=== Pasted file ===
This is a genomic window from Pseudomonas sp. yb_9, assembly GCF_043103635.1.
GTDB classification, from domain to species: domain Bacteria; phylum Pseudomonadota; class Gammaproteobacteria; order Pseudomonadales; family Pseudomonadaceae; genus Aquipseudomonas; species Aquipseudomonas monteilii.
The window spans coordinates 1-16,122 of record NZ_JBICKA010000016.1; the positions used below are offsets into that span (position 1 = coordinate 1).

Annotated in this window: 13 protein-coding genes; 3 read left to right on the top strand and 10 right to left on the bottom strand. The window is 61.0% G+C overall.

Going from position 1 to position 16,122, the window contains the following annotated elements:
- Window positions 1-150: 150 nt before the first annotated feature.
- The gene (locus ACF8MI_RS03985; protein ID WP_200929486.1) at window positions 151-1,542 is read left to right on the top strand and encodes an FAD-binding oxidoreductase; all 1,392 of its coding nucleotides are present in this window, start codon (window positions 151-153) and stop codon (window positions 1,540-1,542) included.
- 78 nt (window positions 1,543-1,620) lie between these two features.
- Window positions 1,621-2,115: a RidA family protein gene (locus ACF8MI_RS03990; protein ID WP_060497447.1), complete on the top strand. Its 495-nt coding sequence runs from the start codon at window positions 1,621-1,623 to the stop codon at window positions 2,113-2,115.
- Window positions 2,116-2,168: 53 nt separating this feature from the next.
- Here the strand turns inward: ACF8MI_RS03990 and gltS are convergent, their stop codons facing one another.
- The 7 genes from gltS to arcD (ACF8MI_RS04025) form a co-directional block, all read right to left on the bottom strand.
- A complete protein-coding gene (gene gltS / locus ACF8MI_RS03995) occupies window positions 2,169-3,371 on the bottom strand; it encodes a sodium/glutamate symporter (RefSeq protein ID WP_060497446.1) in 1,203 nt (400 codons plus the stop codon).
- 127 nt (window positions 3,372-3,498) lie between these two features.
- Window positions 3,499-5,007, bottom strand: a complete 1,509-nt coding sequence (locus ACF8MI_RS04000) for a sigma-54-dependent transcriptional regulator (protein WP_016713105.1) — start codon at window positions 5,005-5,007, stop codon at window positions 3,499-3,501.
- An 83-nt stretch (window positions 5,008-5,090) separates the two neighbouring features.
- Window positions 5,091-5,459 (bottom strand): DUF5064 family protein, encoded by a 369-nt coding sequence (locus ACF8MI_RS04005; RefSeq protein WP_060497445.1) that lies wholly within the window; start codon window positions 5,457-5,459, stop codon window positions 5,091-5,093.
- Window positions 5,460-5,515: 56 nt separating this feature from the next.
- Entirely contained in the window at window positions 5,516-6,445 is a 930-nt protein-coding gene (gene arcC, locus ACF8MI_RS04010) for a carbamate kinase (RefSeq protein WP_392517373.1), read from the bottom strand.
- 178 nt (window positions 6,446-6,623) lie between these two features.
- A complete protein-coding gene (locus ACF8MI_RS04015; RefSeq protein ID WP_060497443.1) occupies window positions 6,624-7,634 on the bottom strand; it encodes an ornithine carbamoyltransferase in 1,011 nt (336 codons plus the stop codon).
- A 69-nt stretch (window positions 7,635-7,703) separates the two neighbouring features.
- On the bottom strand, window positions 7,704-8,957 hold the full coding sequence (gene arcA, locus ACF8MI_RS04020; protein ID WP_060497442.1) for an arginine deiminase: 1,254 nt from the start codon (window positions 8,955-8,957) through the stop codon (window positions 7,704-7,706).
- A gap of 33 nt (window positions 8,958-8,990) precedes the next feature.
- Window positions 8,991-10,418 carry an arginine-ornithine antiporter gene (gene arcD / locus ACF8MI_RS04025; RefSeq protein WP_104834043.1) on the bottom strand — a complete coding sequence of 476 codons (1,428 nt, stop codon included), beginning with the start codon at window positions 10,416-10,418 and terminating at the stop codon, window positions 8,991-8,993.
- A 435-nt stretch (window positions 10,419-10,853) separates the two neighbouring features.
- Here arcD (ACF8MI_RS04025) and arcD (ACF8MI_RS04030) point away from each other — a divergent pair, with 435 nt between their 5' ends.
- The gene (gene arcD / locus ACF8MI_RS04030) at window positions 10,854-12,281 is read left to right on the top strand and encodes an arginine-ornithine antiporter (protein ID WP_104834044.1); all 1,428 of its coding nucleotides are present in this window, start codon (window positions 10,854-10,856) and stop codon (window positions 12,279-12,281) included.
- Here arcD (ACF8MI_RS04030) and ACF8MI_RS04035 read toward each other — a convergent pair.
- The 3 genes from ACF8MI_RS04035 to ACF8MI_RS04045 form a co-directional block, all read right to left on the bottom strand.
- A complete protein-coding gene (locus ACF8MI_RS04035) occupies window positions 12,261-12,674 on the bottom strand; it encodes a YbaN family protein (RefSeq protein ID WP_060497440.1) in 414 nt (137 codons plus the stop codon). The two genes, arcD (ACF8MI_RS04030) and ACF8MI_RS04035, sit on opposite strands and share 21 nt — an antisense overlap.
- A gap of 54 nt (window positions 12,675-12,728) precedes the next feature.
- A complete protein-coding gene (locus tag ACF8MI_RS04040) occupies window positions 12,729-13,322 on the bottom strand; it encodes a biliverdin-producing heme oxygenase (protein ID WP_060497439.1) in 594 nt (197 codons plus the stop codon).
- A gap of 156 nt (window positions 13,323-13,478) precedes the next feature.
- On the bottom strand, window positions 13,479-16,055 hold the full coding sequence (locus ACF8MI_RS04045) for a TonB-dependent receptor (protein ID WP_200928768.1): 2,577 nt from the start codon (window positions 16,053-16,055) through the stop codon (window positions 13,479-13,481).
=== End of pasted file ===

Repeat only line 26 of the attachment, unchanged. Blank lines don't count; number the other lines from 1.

- A 435-nt stretch (window positions 10,419-10,853) separates the two neighbouring features.